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Delahaye 135 MS Cabriolet by Henri Chapron, 1947

  • For the 1948 Paris Auto Salon, Henri Chapron debuted a handsome Delahaye cabriolet titled "La Vedette," which roughly translates to 'starlette' in the sense of a darling celebrity. A small number of Delahaye cars bore coachwork in this same Vedette style—perhaps four or five—of which this sapphire example is one. Minor differences can be found between each of these Vedette-inspired cabriolets, but all are lavishly ornamented, and many share the remarkable lucite steering wheel shown on this car.
  • The Delahaye 135 was born in 1935, the product of engineer Jean François. Emblematic of the marque, the 135 in competition trim won the Monte Carlo rally in 1937, and also the 24 Hours of Le Mans in 1938, while in high society the chassis wore some of the most flamboyant, avante garde fashion known to the modernist imagination.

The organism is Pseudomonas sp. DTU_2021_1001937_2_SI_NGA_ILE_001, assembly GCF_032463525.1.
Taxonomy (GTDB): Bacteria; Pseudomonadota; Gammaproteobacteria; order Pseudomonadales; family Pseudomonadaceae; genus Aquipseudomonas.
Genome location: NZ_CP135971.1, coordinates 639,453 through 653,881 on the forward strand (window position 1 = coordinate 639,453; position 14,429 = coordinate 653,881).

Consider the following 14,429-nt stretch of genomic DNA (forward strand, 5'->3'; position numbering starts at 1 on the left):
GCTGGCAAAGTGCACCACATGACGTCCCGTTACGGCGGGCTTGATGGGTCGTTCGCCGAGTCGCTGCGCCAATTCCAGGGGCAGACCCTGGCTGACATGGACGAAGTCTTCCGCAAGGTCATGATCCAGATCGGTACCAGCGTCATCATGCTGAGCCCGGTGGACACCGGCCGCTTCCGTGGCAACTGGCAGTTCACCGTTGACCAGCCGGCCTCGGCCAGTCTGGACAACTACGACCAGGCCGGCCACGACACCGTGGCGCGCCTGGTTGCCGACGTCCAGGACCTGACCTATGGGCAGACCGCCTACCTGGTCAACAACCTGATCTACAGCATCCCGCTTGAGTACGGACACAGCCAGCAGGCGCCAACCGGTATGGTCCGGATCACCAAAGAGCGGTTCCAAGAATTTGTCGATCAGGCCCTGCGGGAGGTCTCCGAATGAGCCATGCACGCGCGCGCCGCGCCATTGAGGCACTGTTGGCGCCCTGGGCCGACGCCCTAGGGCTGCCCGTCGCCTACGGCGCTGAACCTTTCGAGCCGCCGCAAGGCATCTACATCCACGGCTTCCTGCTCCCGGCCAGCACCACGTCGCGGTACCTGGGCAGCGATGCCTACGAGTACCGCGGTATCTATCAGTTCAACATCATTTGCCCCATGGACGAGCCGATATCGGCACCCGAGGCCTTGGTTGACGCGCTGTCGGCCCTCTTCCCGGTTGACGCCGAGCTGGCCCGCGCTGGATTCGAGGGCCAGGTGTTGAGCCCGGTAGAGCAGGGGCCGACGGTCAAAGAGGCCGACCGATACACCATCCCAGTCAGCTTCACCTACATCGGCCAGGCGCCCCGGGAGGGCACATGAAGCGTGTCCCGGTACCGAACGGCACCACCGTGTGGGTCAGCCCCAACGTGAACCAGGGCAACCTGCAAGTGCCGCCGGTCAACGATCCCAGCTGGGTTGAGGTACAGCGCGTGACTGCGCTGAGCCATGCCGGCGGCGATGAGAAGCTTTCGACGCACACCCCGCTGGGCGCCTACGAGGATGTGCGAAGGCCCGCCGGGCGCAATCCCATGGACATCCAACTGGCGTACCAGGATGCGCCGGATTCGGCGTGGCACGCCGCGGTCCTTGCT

• While the model enjoyed its greatest success before the War, the 135 would be Delahaye's mainstay until 1954, the veritable end of the marque's automobile production. In this time the 135 played out a swansong of motoring elegance, culminating 14 years of production on both sides of a jilting global conflict, though without much relevance to postmodern man in its final years. Though perhaps difficult to believe, this is the type of car that Ferrari and Jaguar will replace by the end of the decade. And with that, the flamboyance will be mostly forgotten... at least until present day when we will have revived our interest in artistry for its own sake.
  • Today the Delahaye 135 is revered for its great breadth of custom coachwork; it is the most plentiful of the classic French sports cars and was bodied collectively by most of the great carrosseries, save for the few stripped-down racing cars prepared by the factory. Delahaye's devotion to the 135 gave its fold variation that today seems endless compared with its contemporaries. For context, the number of Delahaye 135 cars produced is roughly three times the number of Bugatti Type 57 cars. Perhaps it is not the thoroughbred that is a period Bugatti, Alfa Romeo, or Talbot-Lago, but the Delahaye is pure grand touring charm in the classic French style—too much chrome, color too bright, and charisma dripping down the skirts.

 

Last Updated: Oct 4, 2017